Mastery's End: Travel and Postwar American Poetry
University of Georgia Press, 2005 M01 1 - 288 páginas
Focusing on lyric poetry, Mastery's End looks at important, yet neglected, issues of subjectivity in post-World War II travel literature. Jeffrey Gray departs from related studies in two regards: nearly all recent scholarly books on the literature of travel have dealt with pre-twentieth-century periods, and all are concerned with narrative genres. Gray questions whether the postcolonial theoretical model of travel as mastery, hegemony, and exploitation still applies. In its place he suggests a model of vulnerability, incoherence, and disorientation to reflect the modern destabilizing nature of travel, a process that began with the unprecedented movement of people during and after World War II and has not abated since.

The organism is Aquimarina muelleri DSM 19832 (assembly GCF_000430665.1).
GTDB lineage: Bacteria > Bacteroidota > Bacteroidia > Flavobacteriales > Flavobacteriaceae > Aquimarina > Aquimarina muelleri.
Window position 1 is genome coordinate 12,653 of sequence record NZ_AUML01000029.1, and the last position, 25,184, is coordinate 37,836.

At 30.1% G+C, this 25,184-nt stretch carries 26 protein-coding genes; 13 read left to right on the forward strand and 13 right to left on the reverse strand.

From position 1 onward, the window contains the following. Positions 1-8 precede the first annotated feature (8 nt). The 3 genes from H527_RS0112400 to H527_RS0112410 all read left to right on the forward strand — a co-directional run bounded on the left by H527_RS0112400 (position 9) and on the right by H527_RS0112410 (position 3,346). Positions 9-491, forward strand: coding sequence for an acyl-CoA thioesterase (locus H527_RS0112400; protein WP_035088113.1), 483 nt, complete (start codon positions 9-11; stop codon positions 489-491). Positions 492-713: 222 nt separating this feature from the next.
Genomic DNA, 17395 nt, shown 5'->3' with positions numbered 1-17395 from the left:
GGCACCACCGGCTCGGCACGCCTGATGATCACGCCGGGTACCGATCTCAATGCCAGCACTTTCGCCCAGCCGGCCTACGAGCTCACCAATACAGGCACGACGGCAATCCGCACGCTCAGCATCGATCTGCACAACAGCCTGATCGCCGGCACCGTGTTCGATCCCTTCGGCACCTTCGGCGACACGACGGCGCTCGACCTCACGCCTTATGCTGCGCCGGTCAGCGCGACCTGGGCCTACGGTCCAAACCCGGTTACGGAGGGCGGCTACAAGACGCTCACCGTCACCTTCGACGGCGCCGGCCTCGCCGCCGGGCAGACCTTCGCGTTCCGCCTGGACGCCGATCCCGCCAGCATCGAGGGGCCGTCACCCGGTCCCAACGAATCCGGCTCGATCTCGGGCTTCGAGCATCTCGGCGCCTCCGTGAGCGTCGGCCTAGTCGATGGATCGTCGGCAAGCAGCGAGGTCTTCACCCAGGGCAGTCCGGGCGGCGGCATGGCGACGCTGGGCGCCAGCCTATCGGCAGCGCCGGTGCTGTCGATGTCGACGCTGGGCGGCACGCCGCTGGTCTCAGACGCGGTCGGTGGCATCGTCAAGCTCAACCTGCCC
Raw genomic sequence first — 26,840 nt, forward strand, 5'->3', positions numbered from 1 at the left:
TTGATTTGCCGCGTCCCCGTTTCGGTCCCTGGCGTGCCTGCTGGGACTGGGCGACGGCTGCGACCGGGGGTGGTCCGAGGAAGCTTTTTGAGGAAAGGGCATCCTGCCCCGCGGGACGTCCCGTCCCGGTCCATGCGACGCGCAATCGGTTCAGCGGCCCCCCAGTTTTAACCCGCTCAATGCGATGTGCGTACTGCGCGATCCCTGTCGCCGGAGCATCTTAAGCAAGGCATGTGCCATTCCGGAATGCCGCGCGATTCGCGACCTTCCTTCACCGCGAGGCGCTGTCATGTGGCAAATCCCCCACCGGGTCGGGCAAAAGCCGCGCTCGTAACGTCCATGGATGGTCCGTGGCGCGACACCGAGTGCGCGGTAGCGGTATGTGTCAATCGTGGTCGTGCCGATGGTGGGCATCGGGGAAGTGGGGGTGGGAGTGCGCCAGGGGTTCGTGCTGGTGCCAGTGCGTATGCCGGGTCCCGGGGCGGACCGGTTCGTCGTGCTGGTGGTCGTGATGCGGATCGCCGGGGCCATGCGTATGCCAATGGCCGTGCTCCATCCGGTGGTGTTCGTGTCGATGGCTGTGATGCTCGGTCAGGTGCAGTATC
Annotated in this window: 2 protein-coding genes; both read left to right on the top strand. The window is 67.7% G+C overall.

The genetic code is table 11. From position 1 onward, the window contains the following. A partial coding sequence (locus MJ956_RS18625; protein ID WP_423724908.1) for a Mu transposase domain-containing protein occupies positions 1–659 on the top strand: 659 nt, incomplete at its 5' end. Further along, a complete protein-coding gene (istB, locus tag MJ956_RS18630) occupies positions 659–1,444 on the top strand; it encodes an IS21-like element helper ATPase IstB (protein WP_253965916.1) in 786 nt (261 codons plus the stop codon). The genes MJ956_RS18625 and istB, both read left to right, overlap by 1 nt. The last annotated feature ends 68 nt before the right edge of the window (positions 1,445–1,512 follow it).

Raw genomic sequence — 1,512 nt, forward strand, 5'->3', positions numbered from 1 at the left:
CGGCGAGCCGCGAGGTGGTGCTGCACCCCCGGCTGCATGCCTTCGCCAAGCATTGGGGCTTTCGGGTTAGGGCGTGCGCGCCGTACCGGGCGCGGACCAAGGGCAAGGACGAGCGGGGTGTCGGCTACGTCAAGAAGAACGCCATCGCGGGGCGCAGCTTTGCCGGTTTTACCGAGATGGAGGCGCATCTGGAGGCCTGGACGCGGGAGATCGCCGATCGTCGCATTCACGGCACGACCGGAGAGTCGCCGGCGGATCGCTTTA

What the contemporary discourse concerning displacement, border crossing, and identity needs, says Gray, is a study of that literary genre with the least investment in closure and the least fidelity to ethnic and national continuities. His concern is not only with the psychological challenges to identity but also with travel as a mode of understanding and composition. Following a summary of American critical perspectives on travel from Emerson to the present, Gray discusses how travel, by nature, defamiliarizes and induces heightened awareness. Such phenomena, Gray says, correspond to the tenets of modern poetics: traversing territories, immersing the self in new object worlds, reconstituting the known as unknown. He then devotes a chapter each to four of the past half-century's most celebrated English-speaking, western poets: Elizabeth Bishop, Robert Lowell, John Ashbery, and Derek Walcott. Finally, two multi-poet chapters examine the travel poetry of Allen Ginsberg, Gary Snyder, and Robert Creeley, Lyn Hejinian, Nathaniel Mackey and others.
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